Afghanistan has nearly $1 trillion in untapped mineral deposits, according to a US study.
A report in the New York Times said previously unknown reserves of lithium, iron, gold, niobium, cobalt and other minerals could transform the impoverished country into one of the world's most lucrative mining centres.
"There is stunning potential here," General David Petraeus, commander of the United States Central Command, told the paper in an article published on Monday.
"There are a lot of ifs, of course, but I think potentially it is hugely significant."
The New York Times was reporting the final results of a study by the US Geological Survey (USGS) and a Pentagon task force, initiated in 2006.
It quoted a Pentagon memo as saying Afghanistan could become the "Saudi Arabia of lithium," a key raw material in the manufacture of batteries for laptops and mobile phones.
Afghanistan's potential lithium deposits are as large of those of Bolivia, which currently has the world's largest known reserves of the metal.
The iron and copper deposits are also large enough to make Afghanistan one of the world's leading producers, US officials said.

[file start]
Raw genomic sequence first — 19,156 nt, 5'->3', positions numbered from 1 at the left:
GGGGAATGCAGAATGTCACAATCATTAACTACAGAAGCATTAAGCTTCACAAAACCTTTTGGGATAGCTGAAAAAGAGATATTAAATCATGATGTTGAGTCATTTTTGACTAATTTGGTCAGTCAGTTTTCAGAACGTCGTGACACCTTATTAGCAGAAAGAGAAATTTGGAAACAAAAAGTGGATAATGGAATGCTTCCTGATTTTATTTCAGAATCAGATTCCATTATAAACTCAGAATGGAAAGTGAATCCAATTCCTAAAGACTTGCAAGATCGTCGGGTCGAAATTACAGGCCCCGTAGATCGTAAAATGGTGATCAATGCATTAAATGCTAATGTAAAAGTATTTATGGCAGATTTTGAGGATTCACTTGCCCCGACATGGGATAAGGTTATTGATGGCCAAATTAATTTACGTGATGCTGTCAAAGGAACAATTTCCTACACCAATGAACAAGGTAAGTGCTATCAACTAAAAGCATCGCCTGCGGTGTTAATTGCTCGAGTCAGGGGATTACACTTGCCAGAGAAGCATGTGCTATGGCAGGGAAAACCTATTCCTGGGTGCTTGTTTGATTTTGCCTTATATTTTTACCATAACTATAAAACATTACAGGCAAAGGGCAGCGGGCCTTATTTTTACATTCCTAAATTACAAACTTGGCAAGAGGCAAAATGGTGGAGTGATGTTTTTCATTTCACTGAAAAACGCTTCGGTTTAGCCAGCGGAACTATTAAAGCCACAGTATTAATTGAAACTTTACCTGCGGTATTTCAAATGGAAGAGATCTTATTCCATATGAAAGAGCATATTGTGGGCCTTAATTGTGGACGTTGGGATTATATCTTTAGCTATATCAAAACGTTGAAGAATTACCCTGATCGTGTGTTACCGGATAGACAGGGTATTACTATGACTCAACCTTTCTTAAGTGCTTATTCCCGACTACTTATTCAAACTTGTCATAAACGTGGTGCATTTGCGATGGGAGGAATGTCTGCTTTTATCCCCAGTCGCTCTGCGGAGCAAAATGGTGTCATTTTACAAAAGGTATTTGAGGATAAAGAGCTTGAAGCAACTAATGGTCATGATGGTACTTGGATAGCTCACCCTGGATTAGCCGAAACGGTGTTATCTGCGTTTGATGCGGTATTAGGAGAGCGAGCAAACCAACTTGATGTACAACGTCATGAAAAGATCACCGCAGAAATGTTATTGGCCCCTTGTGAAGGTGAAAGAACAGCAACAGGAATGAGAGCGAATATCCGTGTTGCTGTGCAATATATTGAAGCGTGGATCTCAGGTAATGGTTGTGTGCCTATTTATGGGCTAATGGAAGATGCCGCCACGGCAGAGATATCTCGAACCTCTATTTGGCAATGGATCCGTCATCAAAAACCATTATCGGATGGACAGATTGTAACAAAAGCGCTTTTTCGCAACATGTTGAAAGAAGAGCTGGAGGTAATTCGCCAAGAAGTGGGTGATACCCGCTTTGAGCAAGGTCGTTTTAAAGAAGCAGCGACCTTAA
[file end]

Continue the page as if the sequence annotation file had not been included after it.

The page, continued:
'Very big news'
Waheed Omar, Karzai's spokesman, said at a news conference on Monday that the
USGS was "contracted by the Afghan government to do a survey, so this is basically an Afghan government initiative."
"I think it's very, very big news for the people of Afghanistan and that we hope will bring the Afghan people together for a cause that will benefit everyone," he said.
"This is an economic interest that will benefit all Afghans and will benefit Afghanistan in the long run."
During a visit last month to Washington, Afghan President Hamid Karzai said his nation's untapped mineral deposits could be even higher than the new US figures - perhaps as much as $3 trillion.
Little of Afghanistan's mineral riches has been exploited because the country has been mired in conflict for three decades.
Poor infrastructure is also an obstacle to a possible mining industry, with only one national highway connecting north to south and its ramshackle roads often targeted by Taliban bombs.
"I highly doubt it will be able to either properly manage these resources or use the riches to build a more peaceful and prosperous Afghanistan for all Afghans," Janan Mosazai, a political analyst, told AFP.
"We have living examples of other countries where natural riches have actually turned into a curse for peace and prosperity for people," he said, citing Nigeria's endemic poverty and conflict despite vast oil exports.
China and India have bid for contracts to develop Afghan mines, with the Chinese winning a huge copper contract. An iron-ore contract is due to be awarded later this year.
In 2008 China agreed to invest $3bn in developing the vast Aynak copper reserves, the largest single foreign direct investment in Afghanistan's history.